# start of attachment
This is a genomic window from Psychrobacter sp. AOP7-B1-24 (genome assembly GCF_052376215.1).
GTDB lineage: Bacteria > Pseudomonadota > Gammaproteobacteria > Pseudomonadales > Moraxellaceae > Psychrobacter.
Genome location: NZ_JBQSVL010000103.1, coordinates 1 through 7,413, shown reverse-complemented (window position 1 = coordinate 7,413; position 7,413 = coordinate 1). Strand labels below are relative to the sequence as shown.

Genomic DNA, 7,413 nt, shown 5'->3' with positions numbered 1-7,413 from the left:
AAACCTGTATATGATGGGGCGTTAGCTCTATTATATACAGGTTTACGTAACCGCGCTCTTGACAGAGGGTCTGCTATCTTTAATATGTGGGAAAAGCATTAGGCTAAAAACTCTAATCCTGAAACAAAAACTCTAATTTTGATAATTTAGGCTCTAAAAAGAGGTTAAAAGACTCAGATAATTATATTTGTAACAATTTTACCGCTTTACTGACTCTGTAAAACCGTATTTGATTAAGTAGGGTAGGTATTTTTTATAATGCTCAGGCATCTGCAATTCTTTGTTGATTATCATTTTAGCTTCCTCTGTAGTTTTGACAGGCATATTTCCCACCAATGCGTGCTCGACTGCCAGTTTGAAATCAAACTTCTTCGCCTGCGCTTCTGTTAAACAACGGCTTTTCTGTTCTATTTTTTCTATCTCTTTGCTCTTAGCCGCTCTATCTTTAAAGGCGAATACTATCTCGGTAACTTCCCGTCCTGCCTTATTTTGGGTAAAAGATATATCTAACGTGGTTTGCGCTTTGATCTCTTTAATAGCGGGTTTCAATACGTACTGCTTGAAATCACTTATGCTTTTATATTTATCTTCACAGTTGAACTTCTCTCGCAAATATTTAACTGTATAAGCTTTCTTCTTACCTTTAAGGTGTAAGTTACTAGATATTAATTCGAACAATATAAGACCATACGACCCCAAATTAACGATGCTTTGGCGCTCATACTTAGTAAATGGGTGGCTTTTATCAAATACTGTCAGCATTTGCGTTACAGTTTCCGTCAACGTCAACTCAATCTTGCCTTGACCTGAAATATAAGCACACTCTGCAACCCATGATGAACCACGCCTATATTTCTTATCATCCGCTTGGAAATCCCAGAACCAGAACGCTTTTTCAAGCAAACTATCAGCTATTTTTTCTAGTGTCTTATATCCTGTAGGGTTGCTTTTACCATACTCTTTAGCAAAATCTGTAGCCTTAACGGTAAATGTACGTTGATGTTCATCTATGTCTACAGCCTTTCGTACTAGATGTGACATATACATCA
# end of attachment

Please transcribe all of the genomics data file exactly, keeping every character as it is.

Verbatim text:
This is a genomic window from Psychrobacter sp. AOP7-B1-24 (genome assembly GCF_052376215.1).
GTDB lineage: Bacteria > Pseudomonadota > Gammaproteobacteria > Pseudomonadales > Moraxellaceae > Psychrobacter.
Genome location: NZ_JBQSVL010000103.1, coordinates 1 through 7,413, shown reverse-complemented (window position 1 = coordinate 7,413; position 7,413 = coordinate 1). Strand labels below are relative to the sequence as shown.

Genomic DNA, 7,413 nt, shown 5'->3' with positions numbered 1-7,413 from the left:
AAACCTGTATATGATGGGGCGTTAGCTCTATTATATACAGGTTTACGTAACCGCGCTCTTGACAGAGGGTCTGCTATCTTTAATATGTGGGAAAAGCATTAGGCTAAAAACTCTAATCCTGAAACAAAAACTCTAATTTTGATAATTTAGGCTCTAAAAAGAGGTTAAAAGACTCAGATAATTATATTTGTAACAATTTTACCGCTTTACTGACTCTGTAAAACCGTATTTGATTAAGTAGGGTAGGTATTTTTTATAATGCTCAGGCATCTGCAATTCTTTGTTGATTATCATTTTAGCTTCCTCTGTAGTTTTGACAGGCATATTTCCCACCAATGCGTGCTCGACTGCCAGTTTGAAATCAAACTTCTTCGCCTGCGCTTCTGTTAAACAACGGCTTTTCTGTTCTATTTTTTCTATCTCTTTGCTCTTAGCCGCTCTATCTTTAAAGGCGAATACTATCTCGGTAACTTCCCGTCCTGCCTTATTTTGGGTAAAAGATATATCTAACGTGGTTTGCGCTTTGATCTCTTTAATAGCGGGTTTCAATACGTACTGCTTGAAATCACTTATGCTTTTATATTTATCTTCACAGTTGAACTTCTCTCGCAAATATTTAACTGTATAAGCTTTCTTCTTACCTTTAAGGTGTAAGTTACTAGATATTAATTCGAACAATATAAGACCATACGACCCCAAATTAACGATGCTTTGGCGCTCATACTTAGTAAATGGGTGGCTTTTATCAAATACTGTCAGCATTTGCGTTACAGTTTCCGTCAACGTCAACTCAATCTTGCCTTGACCTGAAATATAAGCACACTCTGCAACCCATGATGAACCACGCCTATATTTCTTATCATCCGCTTGGAAATCCCAGAACCAGAACGCTTTTTCAAGCAAACTATCAGCTATTTTTTCTAGTGTCTTATATCCTGTAGGGTTGCTTTTACCATACTCTTTAGCAAAATCTGTAGCCTTAACGGTAAATGTACGTTGATGTTCATCTATGTCTACAGCCTTTCGTACTAGATGTGACATATACATCA